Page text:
Nvidia’s fastest GPU yet, the new Tesla P100, will be available in servers next year, the company said.
Dell, Hewlett Packard Enterprise, Cray and IBM will start taking orders for servers with the Tesla P100 in the fourth quarter of this year, Nvidia CEO Jen-Hsun Huang said during a keynote at the GPU Technology Conference in San Jose, California.
The servers will start shipping in the first quarter of next year, Huang said Tuesday.
The GPU will also ship to companies designing hyperscale servers in-house and then to outsourced manufacturing shops. It will be available for in-house “cloud servers” by the end of the year, Huang said.
Nvidia is targeting the GPUs at deep-learning systems, in which algorithms aid in the correlation and classification of data. These systems could help self-driving cars, robots and drones identify objects. The goal is to accelerate the learning time of such systems so the accuracy of results improves over time.
Nvidia’s GPUs are widely used in supercomputers today. Two of the world’s 10 fastest supercomputers use Nvidia GPUs, according to a list compiled by Top500.org.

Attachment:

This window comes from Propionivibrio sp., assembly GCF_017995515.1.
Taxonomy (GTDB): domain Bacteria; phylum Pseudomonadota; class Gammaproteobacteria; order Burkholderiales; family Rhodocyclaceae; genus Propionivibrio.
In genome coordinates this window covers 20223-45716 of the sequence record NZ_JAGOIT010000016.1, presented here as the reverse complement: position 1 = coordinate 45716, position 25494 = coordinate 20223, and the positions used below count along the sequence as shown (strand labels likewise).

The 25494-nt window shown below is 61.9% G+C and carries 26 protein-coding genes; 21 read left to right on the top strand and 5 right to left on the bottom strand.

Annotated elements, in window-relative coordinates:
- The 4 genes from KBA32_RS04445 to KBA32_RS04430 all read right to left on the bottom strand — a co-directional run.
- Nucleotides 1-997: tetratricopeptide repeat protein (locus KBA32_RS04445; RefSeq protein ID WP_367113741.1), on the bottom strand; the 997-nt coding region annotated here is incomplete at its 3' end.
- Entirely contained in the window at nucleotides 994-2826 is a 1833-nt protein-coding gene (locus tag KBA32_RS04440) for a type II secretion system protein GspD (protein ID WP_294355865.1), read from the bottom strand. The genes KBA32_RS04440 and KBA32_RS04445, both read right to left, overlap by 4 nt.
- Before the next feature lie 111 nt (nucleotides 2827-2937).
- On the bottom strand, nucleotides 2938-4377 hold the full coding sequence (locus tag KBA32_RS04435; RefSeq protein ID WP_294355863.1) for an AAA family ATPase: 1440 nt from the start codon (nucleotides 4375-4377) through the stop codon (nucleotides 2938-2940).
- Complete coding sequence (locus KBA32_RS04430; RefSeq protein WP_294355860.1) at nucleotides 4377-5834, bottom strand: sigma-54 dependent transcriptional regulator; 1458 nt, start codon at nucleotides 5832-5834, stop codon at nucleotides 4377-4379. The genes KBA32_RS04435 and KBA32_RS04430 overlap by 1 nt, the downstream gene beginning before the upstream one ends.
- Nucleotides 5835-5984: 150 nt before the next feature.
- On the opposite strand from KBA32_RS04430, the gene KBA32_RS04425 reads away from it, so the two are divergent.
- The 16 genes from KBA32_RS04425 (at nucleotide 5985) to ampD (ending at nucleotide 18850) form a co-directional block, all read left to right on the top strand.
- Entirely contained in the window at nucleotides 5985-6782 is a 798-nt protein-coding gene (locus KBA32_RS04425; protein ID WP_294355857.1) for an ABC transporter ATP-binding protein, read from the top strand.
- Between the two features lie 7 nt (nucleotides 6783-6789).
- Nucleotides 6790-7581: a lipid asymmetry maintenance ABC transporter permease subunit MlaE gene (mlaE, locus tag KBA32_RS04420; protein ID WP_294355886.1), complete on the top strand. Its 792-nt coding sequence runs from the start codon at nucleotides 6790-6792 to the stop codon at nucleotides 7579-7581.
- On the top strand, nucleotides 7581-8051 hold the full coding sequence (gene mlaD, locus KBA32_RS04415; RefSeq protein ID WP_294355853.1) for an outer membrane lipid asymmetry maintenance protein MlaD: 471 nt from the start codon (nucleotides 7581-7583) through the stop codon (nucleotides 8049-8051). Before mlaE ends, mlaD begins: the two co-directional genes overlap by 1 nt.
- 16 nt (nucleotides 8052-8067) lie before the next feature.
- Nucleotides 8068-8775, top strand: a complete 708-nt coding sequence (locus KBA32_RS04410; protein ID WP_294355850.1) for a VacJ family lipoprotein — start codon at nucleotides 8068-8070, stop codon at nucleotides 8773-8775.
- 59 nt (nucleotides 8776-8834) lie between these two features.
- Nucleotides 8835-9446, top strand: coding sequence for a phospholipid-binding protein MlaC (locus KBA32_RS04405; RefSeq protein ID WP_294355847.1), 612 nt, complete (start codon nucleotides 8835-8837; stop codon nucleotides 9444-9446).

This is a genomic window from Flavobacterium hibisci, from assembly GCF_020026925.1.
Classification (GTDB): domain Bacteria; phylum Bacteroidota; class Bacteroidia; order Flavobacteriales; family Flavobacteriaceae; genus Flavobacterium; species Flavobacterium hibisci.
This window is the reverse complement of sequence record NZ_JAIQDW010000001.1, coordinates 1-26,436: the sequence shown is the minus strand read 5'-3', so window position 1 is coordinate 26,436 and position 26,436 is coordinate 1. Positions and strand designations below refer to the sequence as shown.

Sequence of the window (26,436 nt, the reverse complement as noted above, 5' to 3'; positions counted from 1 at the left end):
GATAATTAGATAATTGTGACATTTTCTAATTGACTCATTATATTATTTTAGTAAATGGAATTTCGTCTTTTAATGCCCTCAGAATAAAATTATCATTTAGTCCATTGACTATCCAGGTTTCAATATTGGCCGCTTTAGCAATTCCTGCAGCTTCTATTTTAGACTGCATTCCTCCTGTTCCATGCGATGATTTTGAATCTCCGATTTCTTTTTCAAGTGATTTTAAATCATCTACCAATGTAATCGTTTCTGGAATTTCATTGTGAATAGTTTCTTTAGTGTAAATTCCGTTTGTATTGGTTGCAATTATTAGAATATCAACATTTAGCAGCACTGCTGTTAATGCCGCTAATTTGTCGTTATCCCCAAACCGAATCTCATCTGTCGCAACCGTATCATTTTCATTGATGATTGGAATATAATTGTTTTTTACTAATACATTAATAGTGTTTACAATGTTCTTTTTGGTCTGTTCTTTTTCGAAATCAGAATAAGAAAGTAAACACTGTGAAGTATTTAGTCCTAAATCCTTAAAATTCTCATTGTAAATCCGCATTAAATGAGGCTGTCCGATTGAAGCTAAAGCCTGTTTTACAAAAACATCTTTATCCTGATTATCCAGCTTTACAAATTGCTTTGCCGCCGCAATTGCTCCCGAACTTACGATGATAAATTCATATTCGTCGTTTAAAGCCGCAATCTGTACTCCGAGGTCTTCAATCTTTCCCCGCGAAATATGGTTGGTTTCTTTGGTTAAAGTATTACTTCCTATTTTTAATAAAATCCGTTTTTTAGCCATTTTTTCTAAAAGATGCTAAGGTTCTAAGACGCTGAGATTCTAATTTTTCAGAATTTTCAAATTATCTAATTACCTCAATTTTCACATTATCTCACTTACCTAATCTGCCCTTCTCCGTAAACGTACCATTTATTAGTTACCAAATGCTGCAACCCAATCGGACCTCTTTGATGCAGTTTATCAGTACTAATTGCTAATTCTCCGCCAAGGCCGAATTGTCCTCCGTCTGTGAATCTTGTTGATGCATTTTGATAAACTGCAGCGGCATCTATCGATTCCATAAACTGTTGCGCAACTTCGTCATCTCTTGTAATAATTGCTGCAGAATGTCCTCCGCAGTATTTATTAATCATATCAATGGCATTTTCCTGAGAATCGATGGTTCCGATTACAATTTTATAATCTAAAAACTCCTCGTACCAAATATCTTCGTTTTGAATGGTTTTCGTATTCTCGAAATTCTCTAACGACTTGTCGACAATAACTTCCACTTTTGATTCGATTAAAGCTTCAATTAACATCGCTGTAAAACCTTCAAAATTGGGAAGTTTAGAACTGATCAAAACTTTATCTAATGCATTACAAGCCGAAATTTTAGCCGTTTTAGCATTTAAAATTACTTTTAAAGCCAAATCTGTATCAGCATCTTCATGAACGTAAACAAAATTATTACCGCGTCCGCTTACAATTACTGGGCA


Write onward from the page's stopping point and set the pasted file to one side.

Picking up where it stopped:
The Tesla P100 is based on Nvidia’s new Pascal architecture. Many new features could help the GPU improve overall server performance.
The GPU has 15 billion transistors, and its floating point performance tops out at 21.2 teraflops.
The chip was made using the 16-nanometer FinFET process. Chips are stacked on top each other, allowing Nvidia to cram in more features.
The Tesla P100 has HBM2 (High-Bandwidth Memory 2) memory that boasts bandwidth of 256GBps (gigabytes per second), which is two times faster than its predecessor, HBM.
A new NVLink interface can transfer data at 160Gbps (bits per second), which is five times faster than PCI-Express.
However, questions remain on how servers will fit with NVLink. IBM has said its Power architecture will support NVLink, but servers with Intel chips use PCI-Express to hook up GPUs to motherboards.
At the conference, however, Nvidia showed a supercomputer called the DGX-1 running on Intel Xeon chips with the Tesla P100 GPU.